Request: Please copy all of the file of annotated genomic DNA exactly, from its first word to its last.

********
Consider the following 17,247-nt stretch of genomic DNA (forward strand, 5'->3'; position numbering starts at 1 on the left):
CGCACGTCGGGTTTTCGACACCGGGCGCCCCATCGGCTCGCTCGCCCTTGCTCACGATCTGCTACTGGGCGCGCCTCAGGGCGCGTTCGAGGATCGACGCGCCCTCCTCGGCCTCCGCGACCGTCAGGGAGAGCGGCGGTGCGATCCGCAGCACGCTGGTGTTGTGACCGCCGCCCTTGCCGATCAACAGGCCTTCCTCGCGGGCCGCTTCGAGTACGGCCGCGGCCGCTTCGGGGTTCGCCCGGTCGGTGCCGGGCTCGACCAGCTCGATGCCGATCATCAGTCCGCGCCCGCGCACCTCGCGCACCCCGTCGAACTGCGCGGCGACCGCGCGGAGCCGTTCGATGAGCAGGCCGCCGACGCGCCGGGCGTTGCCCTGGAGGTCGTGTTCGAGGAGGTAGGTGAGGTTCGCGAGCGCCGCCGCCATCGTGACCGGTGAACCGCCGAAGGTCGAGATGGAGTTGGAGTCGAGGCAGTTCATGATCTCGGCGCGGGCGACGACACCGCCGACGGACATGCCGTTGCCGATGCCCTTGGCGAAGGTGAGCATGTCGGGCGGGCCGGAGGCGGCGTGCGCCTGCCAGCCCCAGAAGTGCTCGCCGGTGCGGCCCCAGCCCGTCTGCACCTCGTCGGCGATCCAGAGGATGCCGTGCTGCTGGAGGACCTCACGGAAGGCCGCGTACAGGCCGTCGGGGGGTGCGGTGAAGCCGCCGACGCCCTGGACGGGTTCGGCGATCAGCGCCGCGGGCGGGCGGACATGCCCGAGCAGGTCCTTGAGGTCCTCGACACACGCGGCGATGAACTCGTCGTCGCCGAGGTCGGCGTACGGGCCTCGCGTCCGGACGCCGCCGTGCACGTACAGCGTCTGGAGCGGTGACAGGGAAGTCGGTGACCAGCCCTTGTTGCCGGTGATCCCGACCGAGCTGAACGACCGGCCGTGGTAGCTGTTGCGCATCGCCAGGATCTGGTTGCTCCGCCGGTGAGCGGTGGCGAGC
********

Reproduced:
Consider the following 17,247-nt stretch of genomic DNA (forward strand, 5'->3'; position numbering starts at 1 on the left):
CGCACGTCGGGTTTTCGACACCGGGCGCCCCATCGGCTCGCTCGCCCTTGCTCACGATCTGCTACTGGGCGCGCCTCAGGGCGCGTTCGAGGATCGACGCGCCCTCCTCGGCCTCCGCGACCGTCAGGGAGAGCGGCGGTGCGATCCGCAGCACGCTGGTGTTGTGACCGCCGCCCTTGCCGATCAACAGGCCTTCCTCGCGGGCCGCTTCGAGTACGGCCGCGGCCGCTTCGGGGTTCGCCCGGTCGGTGCCGGGCTCGACCAGCTCGATGCCGATCATCAGTCCGCGCCCGCGCACCTCGCGCACCCCGTCGAACTGCGCGGCGACCGCGCGGAGCCGTTCGATGAGCAGGCCGCCGACGCGCCGGGCGTTGCCCTGGAGGTCGTGTTCGAGGAGGTAGGTGAGGTTCGCGAGCGCCGCCGCCATCGTGACCGGTGAACCGCCGAAGGTCGAGATGGAGTTGGAGTCGAGGCAGTTCATGATCTCGGCGCGGGCGACGACACCGCCGACGGACATGCCGTTGCCGATGCCCTTGGCGAAGGTGAGCATGTCGGGCGGGCCGGAGGCGGCGTGCGCCTGCCAGCCCCAGAAGTGCTCGCCGGTGCGGCCCCAGCCCGTCTGCACCTCGTCGGCGATCCAGAGGATGCCGTGCTGCTGGAGGACCTCACGGAAGGCCGCGTACAGGCCGTCGGGGGGTGCGGTGAAGCCGCCGACGCCCTGGACGGGTTCGGCGATCAGCGCCGCGGGCGGGCGGACATGCCCGAGCAGGTCCTTGAGGTCCTCGACACACGCGGCGATGAACTCGTCGTCGCCGAGGTCGGCGTACGGGCCTCGCGTCCGGACGCCGCCGTGCACGTACAGCGTCTGGAGCGGTGACAGGGAAGTCGGTGACCAGCCCTTGTTGCCGGTGATCCCGACCGAGCTGAACGACCGGCCGTGGTAGCTGTTGCGCATCGCCAGGATCTGGTTGCTCCGCCGGTGAGCGGTGGCGAGC